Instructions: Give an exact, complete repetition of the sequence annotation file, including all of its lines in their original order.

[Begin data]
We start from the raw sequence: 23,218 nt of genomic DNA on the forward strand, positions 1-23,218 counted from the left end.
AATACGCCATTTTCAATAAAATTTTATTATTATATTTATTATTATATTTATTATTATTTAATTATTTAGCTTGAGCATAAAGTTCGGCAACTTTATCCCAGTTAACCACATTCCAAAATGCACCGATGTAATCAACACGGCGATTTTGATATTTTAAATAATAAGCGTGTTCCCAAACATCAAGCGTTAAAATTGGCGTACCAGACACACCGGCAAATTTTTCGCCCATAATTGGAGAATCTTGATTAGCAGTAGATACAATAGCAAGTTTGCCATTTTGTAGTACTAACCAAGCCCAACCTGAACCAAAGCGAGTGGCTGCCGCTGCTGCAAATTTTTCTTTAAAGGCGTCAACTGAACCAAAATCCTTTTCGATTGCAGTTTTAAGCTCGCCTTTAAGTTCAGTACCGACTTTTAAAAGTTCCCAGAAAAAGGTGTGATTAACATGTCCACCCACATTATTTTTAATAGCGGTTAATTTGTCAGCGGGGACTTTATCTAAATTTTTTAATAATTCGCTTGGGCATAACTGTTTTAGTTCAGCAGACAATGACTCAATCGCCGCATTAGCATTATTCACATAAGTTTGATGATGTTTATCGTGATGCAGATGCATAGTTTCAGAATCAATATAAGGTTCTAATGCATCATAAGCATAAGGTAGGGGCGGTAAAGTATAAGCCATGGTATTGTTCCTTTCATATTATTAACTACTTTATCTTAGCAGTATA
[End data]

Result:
We start from the raw sequence: 23,218 nt of genomic DNA on the forward strand, positions 1-23,218 counted from the left end.
AATACGCCATTTTCAATAAAATTTTATTATTATATTTATTATTATATTTATTATTATTTAATTATTTAGCTTGAGCATAAAGTTCGGCAACTTTATCCCAGTTAACCACATTCCAAAATGCACCGATGTAATCAACACGGCGATTTTGATATTTTAAATAATAAGCGTGTTCCCAAACATCAAGCGTTAAAATTGGCGTACCAGACACACCGGCAAATTTTTCGCCCATAATTGGAGAATCTTGATTAGCAGTAGATACAATAGCAAGTTTGCCATTTTGTAGTACTAACCAAGCCCAACCTGAACCAAAGCGAGTGGCTGCCGCTGCTGCAAATTTTTCTTTAAAGGCGTCAACTGAACCAAAATCCTTTTCGATTGCAGTTTTAAGCTCGCCTTTAAGTTCAGTACCGACTTTTAAAAGTTCCCAGAAAAAGGTGTGATTAACATGTCCACCCACATTATTTTTAATAGCGGTTAATTTGTCAGCGGGGACTTTATCTAAATTTTTTAATAATTCGCTTGGGCATAACTGTTTTAGTTCAGCAGACAATGACTCAATCGCCGCATTAGCATTATTCACATAAGTTTGATGATGTTTATCGTGATGCAGATGCATAGTTTCAGAATCAATATAAGGTTCTAATGCATCATAAGCATAAGGTAGGGGCGGTAAAGTATAAGCCATGGTATTGTTCCTTTCATATTATTAACTACTTTATCTTAGCAGTATA